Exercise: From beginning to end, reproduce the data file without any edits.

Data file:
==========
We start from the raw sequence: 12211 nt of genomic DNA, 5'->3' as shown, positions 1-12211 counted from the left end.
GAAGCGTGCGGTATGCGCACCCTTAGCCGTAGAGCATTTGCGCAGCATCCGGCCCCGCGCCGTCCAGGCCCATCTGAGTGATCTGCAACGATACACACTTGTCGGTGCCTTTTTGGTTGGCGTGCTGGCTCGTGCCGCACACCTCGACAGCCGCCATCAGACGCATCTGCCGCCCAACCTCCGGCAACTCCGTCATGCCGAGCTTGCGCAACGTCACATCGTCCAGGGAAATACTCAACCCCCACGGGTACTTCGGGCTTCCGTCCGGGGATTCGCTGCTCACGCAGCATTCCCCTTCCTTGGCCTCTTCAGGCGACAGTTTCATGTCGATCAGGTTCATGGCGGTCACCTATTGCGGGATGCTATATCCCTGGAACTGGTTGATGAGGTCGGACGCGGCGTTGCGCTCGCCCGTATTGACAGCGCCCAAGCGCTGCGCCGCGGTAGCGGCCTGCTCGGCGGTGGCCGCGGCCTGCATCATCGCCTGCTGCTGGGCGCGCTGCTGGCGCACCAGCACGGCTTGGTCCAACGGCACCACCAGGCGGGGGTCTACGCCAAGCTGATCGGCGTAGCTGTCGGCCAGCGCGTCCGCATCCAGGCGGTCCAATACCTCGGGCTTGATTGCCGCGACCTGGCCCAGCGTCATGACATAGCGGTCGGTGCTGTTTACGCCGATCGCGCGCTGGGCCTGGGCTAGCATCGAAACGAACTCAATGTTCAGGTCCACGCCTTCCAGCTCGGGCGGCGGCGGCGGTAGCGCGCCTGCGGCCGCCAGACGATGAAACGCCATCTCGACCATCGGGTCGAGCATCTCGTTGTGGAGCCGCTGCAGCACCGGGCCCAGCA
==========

We start from the raw sequence: 12211 nt of genomic DNA, 5'->3' as shown, positions 1-12211 counted from the left end.
GAAGCGTGCGGTATGCGCACCCTTAGCCGTAGAGCATTTGCGCAGCATCCGGCCCCGCGCCGTCCAGGCCCATCTGAGTGATCTGCAACGATACACACTTGTCGGTGCCTTTTTGGTTGGCGTGCTGGCTCGTGCCGCACACCTCGACAGCCGCCATCAGACGCATCTGCCGCCCAACCTCCGGCAACTCCGTCATGCCGAGCTTGCGCAACGTCACATCGTCCAGGGAAATACTCAACCCCCACGGGTACTTCGGGCTTCCGTCCGGGGATTCGCTGCTCACGCAGCATTCCCCTTCCTTGGCCTCTTCAGGCGACAGTTTCATGTCGATCAGGTTCATGGCGGTCACCTATTGCGGGATGCTATATCCCTGGAACTGGTTGATGAGGTCGGACGCGGCGTTGCGCTCGCCCGTATTGACAGCGCCCAAGCGCTGCGCCGCGGTAGCGGCCTGCTCGGCGGTGGCCGCGGCCTGCATCATCGCCTGCTGCTGGGCGCGCTGCTGGCGCACCAGCACGGCTTGGTCCAACGGCACCACCAGGCGGGGGTCTACGCCAAGCTGATCGGCGTAGCTGTCGGCCAGCGCGTCCGCATCCAGGCGGTCCAATACCTCGGGCTTGATTGCCGCGACCTGGCCCAGCGTCATGACATAGCGGTCGGTGCTGTTTACGCCGATCGCGCGCTGGGCCTGGGCTAGCATCGAAACGAACTCAATGTTCAGGTCCACGCCTTCCAGCTCGGGCGGCGGCGGCGGTAGCGCGCCTGCGGCCGCCAGACGATGAAACGCCATCTCGACCATCGGGTCGAGCATCTCGTTGTGGAGCCGCTGCAGCACCGGGCCCAGCA